This was not always the case. Over the last century, the retirement age has gone through enormous fluctuations, mostly dictated by public and corporate policy, not personal preference. In the period of 1950 to 1955, the median age of retirement was 66.9 for men and 67.7 for women, according to the U.S. Bureau of Labor Statistics. But changes in defined benefit plans increasingly encouraged early retirement as a way to cut the work force, and by 1990-1995 the median retirement age had dropped to about 62 for both men and women.
But as defined contribution plans such as 401(k)s have overtaken traditional pension plans, employers no longer have as much sway over the timing of their workers’ retirements. Instead, that decision is more often dictated by savings rates and the financial markets that drive investment performance. Once again employment rates for Americans ages 65 to 69 and 70 to 74 have begun to rise, a trend only accelerated by the Great Recession. As of September, 60% of workers age 65 or older had full-time jobs, up from about 55% in 2007.
Meanwhile, for anyone born after 1960, the “full retirement age” (meaning the age you get full Social Security benefits) is now 67, and there are strong incentives to delay benefits until 70.
The consequences of working longer on our health and well-being are largely unknown, but researchers at the University of Southern California have recently examined data from 12 countries, including the U.S., and their preliminary results are telling. Contrary to conventional wisdom that working longer provides a buffer for mental health, retirement actually reduces depression, their analysis shows. What does increase the probability of depression, and reduces life satisfaction, is not being bored by not working, but health conditions that impact the ability to go about your daily activities. While household wealth, being married and one’s level of education are all positively related to life satisfaction, income alone does not seem to have a significant effect on depression or life satisfaction.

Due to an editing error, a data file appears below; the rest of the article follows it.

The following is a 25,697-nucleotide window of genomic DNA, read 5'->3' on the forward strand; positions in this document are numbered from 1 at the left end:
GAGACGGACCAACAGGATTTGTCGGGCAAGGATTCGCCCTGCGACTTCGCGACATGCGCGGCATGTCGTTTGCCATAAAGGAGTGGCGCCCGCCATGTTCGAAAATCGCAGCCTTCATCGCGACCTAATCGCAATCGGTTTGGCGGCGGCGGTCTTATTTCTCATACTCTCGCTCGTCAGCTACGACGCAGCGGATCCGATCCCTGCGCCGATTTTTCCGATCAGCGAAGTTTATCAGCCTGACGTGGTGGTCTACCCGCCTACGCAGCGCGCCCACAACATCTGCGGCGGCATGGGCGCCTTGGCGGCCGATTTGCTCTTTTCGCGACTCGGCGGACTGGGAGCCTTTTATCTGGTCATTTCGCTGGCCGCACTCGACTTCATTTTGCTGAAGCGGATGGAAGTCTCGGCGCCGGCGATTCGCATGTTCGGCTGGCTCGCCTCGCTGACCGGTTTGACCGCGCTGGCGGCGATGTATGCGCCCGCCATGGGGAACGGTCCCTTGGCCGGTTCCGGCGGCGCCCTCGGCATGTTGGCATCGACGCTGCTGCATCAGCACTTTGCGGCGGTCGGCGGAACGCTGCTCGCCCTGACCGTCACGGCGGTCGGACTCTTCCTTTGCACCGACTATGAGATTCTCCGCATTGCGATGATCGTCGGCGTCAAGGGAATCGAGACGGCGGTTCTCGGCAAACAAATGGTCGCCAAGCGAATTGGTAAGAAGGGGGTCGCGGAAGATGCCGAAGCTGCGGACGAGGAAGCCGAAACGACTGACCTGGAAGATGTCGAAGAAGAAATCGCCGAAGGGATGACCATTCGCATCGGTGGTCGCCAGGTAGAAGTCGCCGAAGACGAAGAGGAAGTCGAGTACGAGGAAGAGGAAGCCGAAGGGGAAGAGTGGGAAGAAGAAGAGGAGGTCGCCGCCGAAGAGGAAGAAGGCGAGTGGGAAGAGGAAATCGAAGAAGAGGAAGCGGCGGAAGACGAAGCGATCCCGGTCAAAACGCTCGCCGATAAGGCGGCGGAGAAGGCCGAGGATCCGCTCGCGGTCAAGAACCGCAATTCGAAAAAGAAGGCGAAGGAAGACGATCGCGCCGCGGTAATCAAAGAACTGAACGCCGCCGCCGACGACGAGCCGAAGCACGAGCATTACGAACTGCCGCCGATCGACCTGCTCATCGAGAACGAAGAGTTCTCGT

Granted, many of us still won’t have a choice about when we retire. We may not be able to afford to stop working when we want to, or we may get forced into early retirement by the loss of a job. But we may also want to take a look at whether the work-until-you-drop ethos has become more of a cultural commandment then a financial imperative—“I’d get bored if I didn’t work” is the new corollary to the often-uttered “I’m crazy busy.” It’s as if retirement has become so elusive that we’ve decided to tarnish the whole concept. But there is nothing wrong with looking forward to retirement if one has done a decent amount of saving and planning.
I love working, but two decades from now I think I would prefer to downsize rather than stay in the workforce an extra five or 10 years in order to maintain my standard of living in retirement. (From a purely balance sheet perspective, if continuing to work has adverse effects on well-being, then the fiscal savings from delayed retirement may be offset by increased health expenditures.) Medicine may be prolonging our life, but that doesn’t necessarily mean that it’s improved the quality of the later stages of that life. I want to make sure that I have not just the time also but the ability to enjoy more than just a few years when work is no longer the priority.
Konigsberg is the author of The Truth About Grief, a contributor to the anthology Money Changes Everything, and a director at Arden Asset Management. The views expressed are solely her own.